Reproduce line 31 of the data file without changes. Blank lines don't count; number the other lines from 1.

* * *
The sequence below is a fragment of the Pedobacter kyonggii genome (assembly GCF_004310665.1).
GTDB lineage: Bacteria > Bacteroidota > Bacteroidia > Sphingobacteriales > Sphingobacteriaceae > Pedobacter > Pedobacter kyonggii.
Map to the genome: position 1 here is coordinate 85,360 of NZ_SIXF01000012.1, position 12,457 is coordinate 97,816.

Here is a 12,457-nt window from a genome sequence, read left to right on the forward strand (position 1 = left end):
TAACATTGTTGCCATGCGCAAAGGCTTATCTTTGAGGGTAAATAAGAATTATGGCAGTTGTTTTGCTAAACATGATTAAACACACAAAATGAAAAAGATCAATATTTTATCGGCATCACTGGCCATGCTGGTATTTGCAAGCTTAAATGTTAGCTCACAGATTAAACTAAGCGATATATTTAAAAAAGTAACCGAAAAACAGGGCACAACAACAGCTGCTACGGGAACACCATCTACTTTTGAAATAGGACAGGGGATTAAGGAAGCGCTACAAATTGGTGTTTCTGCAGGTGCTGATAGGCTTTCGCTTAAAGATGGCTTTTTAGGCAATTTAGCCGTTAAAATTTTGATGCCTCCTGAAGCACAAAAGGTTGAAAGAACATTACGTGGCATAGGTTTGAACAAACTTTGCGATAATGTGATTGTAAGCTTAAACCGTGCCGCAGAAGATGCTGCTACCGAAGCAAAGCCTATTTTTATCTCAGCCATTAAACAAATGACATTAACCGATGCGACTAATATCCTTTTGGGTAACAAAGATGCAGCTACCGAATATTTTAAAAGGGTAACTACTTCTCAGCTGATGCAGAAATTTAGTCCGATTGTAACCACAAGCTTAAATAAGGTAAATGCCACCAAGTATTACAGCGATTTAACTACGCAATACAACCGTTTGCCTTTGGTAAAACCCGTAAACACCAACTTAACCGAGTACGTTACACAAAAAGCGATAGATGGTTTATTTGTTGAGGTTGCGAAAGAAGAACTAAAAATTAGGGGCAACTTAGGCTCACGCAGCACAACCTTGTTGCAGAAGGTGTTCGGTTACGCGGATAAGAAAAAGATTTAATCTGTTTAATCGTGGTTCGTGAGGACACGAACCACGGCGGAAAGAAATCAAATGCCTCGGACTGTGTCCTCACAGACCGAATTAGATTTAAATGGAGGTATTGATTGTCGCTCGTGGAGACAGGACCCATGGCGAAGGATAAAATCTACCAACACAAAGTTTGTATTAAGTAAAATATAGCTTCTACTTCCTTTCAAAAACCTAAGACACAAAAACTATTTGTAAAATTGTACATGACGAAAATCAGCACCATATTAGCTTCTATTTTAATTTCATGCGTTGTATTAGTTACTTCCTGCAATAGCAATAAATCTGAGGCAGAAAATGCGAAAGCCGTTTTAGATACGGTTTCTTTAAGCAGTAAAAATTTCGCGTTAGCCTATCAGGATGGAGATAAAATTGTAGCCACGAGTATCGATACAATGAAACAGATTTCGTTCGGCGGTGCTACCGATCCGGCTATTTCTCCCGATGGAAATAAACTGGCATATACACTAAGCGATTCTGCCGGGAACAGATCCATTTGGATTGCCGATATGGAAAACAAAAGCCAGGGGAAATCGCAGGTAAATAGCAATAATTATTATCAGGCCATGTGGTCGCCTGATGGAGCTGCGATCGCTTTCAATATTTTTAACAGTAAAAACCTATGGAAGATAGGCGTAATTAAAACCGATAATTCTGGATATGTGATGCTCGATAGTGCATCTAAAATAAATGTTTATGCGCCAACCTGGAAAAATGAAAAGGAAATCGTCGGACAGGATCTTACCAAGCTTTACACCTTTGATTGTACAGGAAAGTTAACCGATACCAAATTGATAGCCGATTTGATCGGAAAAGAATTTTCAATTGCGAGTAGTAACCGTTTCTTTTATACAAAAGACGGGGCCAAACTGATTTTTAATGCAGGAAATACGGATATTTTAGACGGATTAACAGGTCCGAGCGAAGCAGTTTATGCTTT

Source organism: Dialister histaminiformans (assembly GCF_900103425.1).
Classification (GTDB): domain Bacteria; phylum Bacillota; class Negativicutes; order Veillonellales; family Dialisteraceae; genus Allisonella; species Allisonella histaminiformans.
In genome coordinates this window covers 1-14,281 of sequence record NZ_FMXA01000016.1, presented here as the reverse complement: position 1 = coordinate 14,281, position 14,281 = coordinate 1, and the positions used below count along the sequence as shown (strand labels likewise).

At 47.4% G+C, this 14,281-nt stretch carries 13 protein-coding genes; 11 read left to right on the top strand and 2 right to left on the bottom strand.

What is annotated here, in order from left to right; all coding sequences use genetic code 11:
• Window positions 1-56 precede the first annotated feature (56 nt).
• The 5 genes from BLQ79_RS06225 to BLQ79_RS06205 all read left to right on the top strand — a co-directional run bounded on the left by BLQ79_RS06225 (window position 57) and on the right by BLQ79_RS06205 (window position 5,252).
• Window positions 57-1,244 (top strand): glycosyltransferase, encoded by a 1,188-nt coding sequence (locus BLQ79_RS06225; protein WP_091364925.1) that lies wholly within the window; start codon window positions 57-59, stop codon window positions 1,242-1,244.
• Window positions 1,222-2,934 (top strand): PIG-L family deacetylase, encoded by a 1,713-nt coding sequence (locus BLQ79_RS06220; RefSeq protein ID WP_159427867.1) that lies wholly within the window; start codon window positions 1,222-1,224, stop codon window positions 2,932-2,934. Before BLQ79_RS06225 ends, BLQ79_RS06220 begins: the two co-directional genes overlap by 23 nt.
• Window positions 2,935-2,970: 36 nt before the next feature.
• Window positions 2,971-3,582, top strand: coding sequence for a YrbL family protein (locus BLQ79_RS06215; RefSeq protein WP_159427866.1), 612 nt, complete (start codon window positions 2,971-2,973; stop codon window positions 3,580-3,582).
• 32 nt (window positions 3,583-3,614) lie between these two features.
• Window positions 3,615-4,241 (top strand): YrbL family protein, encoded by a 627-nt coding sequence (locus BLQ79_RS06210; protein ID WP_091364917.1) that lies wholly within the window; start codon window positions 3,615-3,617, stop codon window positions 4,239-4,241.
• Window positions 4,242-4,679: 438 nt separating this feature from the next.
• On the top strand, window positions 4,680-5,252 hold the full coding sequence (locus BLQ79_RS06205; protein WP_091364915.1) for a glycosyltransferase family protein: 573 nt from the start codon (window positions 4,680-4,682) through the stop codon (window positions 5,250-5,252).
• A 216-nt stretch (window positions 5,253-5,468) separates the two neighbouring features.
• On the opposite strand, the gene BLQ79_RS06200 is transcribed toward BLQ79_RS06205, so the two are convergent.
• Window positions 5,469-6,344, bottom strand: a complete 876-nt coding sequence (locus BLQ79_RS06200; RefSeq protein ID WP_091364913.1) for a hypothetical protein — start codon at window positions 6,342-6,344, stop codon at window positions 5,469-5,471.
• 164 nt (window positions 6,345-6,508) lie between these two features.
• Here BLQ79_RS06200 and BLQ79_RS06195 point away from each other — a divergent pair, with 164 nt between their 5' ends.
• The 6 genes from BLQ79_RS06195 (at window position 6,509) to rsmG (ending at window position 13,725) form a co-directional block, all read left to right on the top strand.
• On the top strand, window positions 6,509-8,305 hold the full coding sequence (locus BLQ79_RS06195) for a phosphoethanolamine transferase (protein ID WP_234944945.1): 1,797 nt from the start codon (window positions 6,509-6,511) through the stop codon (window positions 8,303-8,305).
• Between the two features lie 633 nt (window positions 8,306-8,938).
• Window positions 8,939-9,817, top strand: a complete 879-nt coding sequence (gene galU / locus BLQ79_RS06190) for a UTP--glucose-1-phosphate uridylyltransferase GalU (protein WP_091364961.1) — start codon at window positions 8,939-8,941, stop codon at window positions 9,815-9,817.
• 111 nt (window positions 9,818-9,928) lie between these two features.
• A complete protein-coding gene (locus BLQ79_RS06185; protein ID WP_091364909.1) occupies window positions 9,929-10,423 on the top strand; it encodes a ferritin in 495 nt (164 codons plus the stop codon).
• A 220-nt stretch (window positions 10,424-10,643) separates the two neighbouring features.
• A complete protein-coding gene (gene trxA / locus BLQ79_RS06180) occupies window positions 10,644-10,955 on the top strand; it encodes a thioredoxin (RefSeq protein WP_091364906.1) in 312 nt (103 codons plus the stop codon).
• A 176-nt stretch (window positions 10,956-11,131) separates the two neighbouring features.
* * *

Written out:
• A complete protein-coding gene (locus BLQ79_RS06185; protein ID WP_091364909.1) occupies window positions 9,929-10,423 on the top strand; it encodes a ferritin in 495 nt (164 codons plus the stop codon).